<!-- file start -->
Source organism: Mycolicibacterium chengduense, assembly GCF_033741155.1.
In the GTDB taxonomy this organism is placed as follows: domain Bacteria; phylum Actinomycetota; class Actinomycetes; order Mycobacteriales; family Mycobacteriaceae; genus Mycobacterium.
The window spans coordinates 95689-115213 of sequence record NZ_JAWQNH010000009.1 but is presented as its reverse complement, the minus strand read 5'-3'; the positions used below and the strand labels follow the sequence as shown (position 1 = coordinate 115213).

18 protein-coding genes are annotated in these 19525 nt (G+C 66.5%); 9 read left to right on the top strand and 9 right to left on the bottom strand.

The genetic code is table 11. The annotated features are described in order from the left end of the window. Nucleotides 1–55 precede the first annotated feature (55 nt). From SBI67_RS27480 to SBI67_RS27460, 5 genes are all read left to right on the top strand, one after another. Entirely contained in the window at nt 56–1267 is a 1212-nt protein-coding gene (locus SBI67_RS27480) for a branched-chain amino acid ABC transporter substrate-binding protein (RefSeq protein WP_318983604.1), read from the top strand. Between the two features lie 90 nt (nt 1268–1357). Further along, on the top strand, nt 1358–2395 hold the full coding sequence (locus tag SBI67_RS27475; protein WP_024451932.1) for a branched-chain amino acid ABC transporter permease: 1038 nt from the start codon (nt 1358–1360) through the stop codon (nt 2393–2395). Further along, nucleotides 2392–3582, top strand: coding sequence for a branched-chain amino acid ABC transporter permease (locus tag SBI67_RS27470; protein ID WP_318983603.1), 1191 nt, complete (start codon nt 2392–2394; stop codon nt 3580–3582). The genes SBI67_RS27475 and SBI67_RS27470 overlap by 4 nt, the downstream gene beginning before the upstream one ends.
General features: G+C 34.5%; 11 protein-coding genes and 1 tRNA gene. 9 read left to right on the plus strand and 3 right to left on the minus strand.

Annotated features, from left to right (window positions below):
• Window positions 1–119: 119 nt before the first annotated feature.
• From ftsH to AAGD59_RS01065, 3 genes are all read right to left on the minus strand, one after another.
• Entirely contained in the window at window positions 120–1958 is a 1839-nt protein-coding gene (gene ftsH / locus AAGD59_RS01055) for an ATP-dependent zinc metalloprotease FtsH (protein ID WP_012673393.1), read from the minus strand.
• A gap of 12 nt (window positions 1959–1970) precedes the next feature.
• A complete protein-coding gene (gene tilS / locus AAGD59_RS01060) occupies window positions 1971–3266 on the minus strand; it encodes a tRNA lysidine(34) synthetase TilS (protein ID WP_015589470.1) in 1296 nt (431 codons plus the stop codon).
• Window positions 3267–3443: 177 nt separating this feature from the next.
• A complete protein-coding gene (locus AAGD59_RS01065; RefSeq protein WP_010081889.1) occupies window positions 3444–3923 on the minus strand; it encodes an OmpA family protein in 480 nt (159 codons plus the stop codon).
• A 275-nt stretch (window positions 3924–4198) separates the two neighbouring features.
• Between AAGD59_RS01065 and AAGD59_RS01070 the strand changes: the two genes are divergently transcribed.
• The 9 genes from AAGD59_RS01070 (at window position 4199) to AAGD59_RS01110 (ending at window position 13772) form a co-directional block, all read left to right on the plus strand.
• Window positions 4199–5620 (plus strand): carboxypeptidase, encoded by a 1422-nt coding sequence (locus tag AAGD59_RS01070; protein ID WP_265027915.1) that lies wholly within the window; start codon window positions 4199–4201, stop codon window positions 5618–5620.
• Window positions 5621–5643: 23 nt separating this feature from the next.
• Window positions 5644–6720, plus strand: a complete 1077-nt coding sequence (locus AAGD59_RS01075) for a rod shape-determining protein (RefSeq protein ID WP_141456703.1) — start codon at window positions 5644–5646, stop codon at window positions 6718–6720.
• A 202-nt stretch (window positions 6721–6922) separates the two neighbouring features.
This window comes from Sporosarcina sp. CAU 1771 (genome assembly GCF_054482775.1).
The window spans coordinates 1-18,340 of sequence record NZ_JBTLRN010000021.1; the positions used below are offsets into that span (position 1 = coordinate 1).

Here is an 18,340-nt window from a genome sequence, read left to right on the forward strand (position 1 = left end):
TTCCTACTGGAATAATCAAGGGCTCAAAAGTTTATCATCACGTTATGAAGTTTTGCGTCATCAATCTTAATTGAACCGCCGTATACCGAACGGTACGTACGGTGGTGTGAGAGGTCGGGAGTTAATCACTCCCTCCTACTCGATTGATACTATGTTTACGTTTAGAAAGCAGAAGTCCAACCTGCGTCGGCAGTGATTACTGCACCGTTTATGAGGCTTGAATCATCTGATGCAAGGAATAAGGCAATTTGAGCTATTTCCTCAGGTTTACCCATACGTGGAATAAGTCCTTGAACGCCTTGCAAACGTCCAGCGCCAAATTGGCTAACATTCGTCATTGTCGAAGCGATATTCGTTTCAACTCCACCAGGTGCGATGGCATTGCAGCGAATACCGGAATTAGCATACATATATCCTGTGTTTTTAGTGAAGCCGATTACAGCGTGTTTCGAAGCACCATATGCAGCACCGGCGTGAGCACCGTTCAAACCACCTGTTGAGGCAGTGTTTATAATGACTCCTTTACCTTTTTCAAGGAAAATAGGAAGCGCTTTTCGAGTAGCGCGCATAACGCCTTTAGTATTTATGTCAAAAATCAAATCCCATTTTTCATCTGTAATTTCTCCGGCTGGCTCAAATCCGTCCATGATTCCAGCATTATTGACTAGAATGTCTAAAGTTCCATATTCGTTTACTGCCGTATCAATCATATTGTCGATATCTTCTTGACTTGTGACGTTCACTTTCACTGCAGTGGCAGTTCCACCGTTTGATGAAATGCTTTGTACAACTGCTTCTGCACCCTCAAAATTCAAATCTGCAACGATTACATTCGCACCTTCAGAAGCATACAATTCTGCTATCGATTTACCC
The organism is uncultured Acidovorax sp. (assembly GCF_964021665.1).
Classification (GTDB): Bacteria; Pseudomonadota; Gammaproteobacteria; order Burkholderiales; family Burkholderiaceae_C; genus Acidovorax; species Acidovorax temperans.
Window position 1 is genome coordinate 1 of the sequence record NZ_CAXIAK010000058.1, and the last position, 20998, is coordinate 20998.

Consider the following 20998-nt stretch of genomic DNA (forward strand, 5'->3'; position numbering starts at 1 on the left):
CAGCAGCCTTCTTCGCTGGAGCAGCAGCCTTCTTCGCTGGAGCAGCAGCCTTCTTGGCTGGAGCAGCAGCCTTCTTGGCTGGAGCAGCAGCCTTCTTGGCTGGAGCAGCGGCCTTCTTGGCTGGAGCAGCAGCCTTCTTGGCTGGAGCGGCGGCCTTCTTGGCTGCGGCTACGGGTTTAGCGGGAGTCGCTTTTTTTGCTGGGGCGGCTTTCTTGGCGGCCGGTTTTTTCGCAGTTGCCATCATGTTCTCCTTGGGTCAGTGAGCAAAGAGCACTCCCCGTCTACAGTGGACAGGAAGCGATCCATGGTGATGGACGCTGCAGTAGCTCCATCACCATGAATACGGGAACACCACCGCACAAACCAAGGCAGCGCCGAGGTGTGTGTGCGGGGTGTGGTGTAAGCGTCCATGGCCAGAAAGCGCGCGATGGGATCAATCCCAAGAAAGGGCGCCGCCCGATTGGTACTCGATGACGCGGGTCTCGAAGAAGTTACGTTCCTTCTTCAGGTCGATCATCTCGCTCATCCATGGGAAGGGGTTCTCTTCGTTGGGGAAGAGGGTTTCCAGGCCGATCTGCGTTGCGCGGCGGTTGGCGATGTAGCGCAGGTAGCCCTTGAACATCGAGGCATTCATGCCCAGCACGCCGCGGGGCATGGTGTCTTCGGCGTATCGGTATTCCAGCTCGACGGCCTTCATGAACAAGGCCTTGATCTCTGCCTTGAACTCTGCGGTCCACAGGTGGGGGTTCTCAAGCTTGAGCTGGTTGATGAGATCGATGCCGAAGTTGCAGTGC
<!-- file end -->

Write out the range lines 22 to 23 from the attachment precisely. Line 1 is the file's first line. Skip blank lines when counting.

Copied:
This window comes from Sporosarcina sp. CAU 1771 (genome assembly GCF_054482775.1).
The window spans coordinates 1-18,340 of sequence record NZ_JBTLRN010000021.1; the positions used below are offsets into that span (position 1 = coordinate 1).